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Watch: Hot Mic Catches Dem Gov Making Stark Admission About Masks

Pennsylvania Democratic Gov. Tom Wolf was apparently caught on a hot mic chuckling about the political theater of wearing face masks for the sake of public image.

Prior to an event to discuss health care near Philadelphia on Tuesday, Wolf could be heard saying to Democratic state Rep. Wendy Ullman, “So Wendy, I’m gonna take my mask off when I speak.”

“I will as well, just I’m waiting so that we can do a little political theater,” Ullman responded.

“OK, [sounds] good,” the governor answered back, as the two chuckled, the Bucks County Courier Times reported.

“So that it’s on camera,” Ullman added.

She then pointed to the podium microphone, apparently realizing her hot mic mistake, and walked off camera.

Pennsylvania attorney Marc Scaringi, who currently has two lawsuits filed in federal court against the Wolf administration’s COVID restrictions, described the incident as “Kabuki theater.”

“It is political theater, certainly it’s that, but it’s also a lot like Kabuki theater where it’s over-stylized, or more style than the substance,” he told The Western Journal.

“And that has been the signature of the Wolf administration’s response to the COVID pandemic,” he added.

“‘Where is the science?’ is part of a refrain that I have been using in my speeches. Well there was none,” Scaringi argued.

Wolf imposed one of the strictest lockdowns in the country in response to the COVID-19 pandemic.

The governor still has a face mask mandate in effect requiring they be worn “in all public spaces” and in all workplaces.

“Businesses must provide masks for employees to wear during their time at the business, and make it a mandatory requirement while at the work site, except to the extent an employee is using break time to eat or drink,” according to the state’s Department of Health website.

The mask mandate and other measures remain in place despite Pennsylvania’s low seven-day average COVID-19 test positivity rate of 6.8 percent.

The “hot spot” in the state is in Centre County, home to Penn State University.

However, the chance of adults who are under 70 years old dying from the disease is almost zero, according to the Centers for Disease Control.

For those over 70, the survival rate is as high as 95 percent.

The number of COVID deaths per day among Pennsylvania’s 12.8 million people has been mostly in the single and low double digits for months.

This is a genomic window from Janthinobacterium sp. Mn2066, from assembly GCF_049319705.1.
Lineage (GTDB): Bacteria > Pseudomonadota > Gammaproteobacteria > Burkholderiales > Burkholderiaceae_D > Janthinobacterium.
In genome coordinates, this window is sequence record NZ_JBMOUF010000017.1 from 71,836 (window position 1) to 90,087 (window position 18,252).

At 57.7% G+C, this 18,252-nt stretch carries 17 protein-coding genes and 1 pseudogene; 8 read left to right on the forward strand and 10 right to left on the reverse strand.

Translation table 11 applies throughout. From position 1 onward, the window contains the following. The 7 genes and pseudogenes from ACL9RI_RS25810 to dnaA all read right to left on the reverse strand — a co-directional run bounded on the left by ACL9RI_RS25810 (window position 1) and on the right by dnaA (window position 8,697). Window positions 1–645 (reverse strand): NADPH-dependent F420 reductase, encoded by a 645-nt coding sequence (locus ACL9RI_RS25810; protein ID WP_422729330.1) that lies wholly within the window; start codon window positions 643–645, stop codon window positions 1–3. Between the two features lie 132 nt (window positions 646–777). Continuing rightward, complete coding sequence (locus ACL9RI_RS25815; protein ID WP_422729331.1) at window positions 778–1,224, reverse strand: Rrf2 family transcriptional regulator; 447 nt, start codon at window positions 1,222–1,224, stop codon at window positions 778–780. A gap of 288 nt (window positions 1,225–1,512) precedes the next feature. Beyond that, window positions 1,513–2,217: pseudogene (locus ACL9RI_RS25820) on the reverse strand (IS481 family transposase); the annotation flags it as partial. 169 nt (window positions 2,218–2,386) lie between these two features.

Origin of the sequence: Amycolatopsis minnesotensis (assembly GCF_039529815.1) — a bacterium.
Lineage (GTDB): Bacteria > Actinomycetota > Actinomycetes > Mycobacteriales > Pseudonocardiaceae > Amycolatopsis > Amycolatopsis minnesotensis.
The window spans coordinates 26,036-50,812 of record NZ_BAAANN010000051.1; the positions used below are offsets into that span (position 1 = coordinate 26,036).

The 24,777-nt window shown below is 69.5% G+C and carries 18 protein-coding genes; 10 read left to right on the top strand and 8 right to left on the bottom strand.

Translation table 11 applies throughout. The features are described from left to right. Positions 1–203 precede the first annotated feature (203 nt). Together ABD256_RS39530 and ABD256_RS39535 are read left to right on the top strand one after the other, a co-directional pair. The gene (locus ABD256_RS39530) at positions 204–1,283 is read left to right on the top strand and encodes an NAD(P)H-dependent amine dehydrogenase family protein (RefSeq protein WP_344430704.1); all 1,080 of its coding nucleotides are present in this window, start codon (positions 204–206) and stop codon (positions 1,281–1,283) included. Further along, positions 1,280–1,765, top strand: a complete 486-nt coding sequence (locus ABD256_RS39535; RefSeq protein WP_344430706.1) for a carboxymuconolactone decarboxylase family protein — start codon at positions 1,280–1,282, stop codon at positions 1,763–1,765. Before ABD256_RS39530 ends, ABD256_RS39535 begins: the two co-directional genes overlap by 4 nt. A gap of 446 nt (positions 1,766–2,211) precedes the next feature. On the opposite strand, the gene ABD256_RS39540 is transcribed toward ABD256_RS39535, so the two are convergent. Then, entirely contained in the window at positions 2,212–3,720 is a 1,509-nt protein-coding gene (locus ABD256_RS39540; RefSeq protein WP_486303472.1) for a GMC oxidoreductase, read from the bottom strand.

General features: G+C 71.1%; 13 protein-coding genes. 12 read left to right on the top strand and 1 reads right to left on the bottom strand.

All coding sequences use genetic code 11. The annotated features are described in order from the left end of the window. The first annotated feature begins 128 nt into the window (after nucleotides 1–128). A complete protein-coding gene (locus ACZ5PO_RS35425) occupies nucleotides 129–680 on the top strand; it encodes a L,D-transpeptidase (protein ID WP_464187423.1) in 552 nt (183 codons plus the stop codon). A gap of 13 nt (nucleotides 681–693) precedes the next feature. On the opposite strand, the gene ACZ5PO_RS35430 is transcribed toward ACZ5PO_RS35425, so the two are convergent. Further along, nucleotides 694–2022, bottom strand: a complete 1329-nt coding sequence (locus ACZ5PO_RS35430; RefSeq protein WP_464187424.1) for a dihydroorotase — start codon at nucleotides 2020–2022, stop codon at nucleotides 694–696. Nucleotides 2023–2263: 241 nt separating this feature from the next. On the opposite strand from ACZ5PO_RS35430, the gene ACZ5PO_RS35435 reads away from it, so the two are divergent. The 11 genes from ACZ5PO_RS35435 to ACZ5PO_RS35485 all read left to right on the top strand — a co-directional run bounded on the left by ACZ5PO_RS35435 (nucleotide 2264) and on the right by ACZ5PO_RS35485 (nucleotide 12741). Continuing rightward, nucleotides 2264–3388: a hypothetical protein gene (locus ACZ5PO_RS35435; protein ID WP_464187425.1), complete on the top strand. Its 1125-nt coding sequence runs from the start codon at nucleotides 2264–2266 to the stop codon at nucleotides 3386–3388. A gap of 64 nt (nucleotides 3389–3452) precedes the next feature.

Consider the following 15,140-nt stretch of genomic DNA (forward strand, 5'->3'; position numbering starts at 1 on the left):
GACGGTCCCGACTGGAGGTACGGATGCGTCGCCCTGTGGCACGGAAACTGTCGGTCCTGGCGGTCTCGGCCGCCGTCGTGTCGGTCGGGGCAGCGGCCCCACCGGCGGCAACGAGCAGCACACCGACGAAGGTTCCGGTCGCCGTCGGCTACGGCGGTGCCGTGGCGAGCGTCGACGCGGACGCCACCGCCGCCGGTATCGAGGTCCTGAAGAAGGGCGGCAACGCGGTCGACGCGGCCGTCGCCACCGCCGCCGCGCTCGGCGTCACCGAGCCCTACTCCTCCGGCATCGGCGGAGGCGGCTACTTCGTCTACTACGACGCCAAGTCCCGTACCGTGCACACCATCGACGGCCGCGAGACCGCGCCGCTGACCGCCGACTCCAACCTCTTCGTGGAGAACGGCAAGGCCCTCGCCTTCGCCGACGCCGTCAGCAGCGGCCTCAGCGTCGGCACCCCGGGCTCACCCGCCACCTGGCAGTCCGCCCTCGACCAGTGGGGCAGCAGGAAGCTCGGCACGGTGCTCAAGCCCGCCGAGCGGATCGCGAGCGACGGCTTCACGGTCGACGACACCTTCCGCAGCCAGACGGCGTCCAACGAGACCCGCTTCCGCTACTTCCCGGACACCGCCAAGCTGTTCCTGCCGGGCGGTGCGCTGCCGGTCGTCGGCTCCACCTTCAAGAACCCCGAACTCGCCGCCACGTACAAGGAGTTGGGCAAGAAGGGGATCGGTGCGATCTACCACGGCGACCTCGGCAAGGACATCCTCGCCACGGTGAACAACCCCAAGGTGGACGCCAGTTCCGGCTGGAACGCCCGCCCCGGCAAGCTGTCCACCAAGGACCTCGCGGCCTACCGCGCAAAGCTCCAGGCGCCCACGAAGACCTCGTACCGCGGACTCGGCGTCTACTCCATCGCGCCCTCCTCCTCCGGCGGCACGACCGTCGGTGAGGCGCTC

Nonetheless, Wolf chastised President Donald Trump ahead of a rally the Republican candidate held outdoors at the Harrisburg International Airport over the weekend.

“It is gravely concerning that the president would insist on holding this event with blatant disregard for social distancing and masking requirements,” the governor said in a statement.

“His decision to bring thousands of people together in a tight space in the midst of a global pandemic caused by an airborne virus is flat out wrong,” Wolf added.

“It is dangerous and disappointing that the president continues to ignore science and his own health advisors while putting the lives of those who support him at risk,” he said.

The governor concluded by encouraging Pennsylvanians not to attend the rally.

For the record, the rally was very well attended.

Last month, a federal district court judge ruled Wolf’s COVID-19 order limiting indoor gatherings to 25 people and outdoor ones to 250 was unconstitutional, according to The Philadelphia Inquirer.

“[Wolf] can say what he wants to in front of a television camera and a podium,” Scaringi contended. “He can talk about the science and everything is supported by the science. Absolutely false when he had to go in court and on the record, his people couldn’t produce any science to substantiate their orders.”

“So that’s why I call it Kabuki theater,” he said. “It’s all for the cameras.”

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